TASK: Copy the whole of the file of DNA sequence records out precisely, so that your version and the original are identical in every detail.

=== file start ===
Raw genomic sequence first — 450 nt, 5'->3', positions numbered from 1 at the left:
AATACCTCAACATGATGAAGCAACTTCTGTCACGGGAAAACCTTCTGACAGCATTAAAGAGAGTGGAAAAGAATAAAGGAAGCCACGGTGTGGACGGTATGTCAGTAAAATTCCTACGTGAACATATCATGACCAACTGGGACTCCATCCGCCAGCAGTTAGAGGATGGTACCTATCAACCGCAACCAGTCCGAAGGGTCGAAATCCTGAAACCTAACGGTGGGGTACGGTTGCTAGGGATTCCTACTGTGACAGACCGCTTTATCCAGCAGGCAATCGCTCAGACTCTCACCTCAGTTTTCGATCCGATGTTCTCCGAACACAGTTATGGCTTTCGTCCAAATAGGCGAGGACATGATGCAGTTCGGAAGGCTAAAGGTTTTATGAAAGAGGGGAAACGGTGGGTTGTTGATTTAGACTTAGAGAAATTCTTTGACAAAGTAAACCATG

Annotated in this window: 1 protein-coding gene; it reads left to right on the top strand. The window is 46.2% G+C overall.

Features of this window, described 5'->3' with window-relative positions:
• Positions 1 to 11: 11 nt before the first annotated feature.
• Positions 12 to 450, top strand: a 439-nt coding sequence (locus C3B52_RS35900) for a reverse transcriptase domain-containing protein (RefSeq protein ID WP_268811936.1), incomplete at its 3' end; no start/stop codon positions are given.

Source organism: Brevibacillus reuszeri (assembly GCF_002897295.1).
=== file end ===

Raw genomic sequence first — 450 nt, 5'->3', positions numbered from 1 at the left:
AATACCTCAACATGATGAAGCAACTTCTGTCACGGGAAAACCTTCTGACAGCATTAAAGAGAGTGGAAAAGAATAAAGGAAGCCACGGTGTGGACGGTATGTCAGTAAAATTCCTACGTGAACATATCATGACCAACTGGGACTCCATCCGCCAGCAGTTAGAGGATGGTACCTATCAACCGCAACCAGTCCGAAGGGTCGAAATCCTGAAACCTAACGGTGGGGTACGGTTGCTAGGGATTCCTACTGTGACAGACCGCTTTATCCAGCAGGCAATCGCTCAGACTCTCACCTCAGTTTTCGATCCGATGTTCTCCGAACACAGTTATGGCTTTCGTCCAAATAGGCGAGGACATGATGCAGTTCGGAAGGCTAAAGGTTTTATGAAAGAGGGGAAACGGTGGGTTGTTGATTTAGACTTAGAGAAATTCTTTGACAAAGTAAACCATG

Annotated in this window: 1 protein-coding gene; it reads left to right on the top strand. The window is 46.2% G+C overall.

Features of this window, described 5'->3' with window-relative positions:
• Positions 1 to 11: 11 nt before the first annotated feature.
• Positions 12 to 450, top strand: a 439-nt coding sequence (locus C3B52_RS35900) for a reverse transcriptase domain-containing protein (RefSeq protein ID WP_268811936.1), incomplete at its 3' end; no start/stop codon positions are given.

Source organism: Brevibacillus reuszeri (assembly GCF_002897295.1).